Heart rate variability does not tap putative efficacy of Thought Field Therapy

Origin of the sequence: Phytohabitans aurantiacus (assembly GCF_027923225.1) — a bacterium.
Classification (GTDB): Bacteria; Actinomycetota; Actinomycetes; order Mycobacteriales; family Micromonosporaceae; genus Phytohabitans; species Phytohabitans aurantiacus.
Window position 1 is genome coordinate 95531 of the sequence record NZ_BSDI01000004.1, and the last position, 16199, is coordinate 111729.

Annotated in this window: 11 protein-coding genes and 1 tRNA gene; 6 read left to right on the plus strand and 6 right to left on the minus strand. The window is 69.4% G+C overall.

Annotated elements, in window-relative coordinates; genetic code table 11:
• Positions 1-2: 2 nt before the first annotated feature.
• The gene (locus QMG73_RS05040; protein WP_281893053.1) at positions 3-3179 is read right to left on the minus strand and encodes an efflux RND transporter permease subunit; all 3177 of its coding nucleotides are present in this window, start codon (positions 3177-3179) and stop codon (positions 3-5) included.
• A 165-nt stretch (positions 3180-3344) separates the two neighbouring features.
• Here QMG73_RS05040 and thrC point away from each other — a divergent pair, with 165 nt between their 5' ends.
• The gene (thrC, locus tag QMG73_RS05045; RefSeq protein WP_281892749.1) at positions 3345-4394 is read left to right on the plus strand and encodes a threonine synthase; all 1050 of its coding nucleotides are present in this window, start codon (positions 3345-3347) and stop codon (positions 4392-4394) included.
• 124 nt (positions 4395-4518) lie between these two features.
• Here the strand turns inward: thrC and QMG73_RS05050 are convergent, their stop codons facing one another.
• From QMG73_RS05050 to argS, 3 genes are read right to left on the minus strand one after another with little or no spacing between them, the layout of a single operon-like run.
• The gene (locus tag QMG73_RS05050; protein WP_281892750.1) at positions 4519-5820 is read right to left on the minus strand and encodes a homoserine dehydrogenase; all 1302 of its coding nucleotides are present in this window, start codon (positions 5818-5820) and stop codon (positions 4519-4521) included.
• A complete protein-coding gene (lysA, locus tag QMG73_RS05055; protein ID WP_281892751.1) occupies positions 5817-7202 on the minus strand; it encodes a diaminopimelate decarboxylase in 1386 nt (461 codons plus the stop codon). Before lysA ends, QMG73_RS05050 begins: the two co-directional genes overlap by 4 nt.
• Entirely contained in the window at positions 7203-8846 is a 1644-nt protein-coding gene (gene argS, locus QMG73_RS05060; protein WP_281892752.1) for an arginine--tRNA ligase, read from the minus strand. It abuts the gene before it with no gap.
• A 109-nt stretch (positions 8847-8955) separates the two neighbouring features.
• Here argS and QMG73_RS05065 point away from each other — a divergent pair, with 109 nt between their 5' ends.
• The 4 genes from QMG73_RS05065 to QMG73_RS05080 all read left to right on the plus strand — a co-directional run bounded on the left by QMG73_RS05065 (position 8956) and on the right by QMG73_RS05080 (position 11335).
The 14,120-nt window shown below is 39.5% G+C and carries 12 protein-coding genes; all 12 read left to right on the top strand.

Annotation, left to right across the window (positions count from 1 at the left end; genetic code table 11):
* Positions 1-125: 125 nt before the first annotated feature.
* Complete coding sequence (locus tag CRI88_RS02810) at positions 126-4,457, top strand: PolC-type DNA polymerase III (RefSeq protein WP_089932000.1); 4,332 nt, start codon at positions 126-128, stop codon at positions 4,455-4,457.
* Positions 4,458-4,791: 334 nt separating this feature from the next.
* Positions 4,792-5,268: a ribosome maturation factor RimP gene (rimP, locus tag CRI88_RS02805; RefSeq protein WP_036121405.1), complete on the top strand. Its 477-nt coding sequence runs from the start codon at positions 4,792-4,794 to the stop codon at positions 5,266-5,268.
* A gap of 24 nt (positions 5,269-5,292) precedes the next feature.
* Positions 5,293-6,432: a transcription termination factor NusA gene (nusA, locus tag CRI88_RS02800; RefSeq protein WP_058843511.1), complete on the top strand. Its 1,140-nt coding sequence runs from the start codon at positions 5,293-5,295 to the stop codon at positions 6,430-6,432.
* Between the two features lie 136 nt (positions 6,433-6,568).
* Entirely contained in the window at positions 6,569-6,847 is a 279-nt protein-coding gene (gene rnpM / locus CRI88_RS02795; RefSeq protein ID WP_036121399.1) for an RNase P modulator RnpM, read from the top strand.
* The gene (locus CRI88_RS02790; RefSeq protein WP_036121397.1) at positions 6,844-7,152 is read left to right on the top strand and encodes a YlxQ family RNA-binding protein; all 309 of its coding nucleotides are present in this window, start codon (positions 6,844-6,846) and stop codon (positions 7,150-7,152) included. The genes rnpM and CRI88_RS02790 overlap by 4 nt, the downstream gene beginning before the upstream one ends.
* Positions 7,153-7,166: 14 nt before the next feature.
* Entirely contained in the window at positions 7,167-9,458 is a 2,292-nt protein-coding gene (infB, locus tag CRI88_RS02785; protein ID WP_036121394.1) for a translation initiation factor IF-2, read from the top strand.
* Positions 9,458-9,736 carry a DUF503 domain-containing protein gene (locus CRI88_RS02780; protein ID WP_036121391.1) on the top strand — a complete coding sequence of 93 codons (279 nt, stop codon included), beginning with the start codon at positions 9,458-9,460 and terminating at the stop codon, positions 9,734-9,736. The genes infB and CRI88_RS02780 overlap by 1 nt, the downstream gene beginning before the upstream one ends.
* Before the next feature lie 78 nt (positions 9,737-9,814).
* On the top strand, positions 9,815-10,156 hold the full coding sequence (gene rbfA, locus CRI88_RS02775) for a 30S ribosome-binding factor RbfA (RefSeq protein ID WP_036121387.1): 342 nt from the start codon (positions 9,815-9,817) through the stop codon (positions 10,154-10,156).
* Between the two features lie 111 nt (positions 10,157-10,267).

Callahan (2001) has offered a series of case reports in an effort to validate the rationale and methods of Thought Field Therapy (TFT). These case reports employ subjective ratings, that is, the Subjective Units of Distress (SUD) rating scale as well as a gross measure of heart rate variability (HRV). My criticisms center around (a) inappropriately strong inferences given exclusive reliance on case reports, a potentially biased sample, and lack of appropriate controls; (b) misinterpretation of statistical artifact as systematic effect; (c) lack of systematic evaluation of HRV changes; and (d) erroneous interpretation of HRV. Callahan's article provides no evidence for the efficacy of TFT nor does it provide evidence for the credibility of TFT's rationale. © 2001 John Wiley & Sons, Inc. J Clin Psychol 57: 1187–1192, 2001.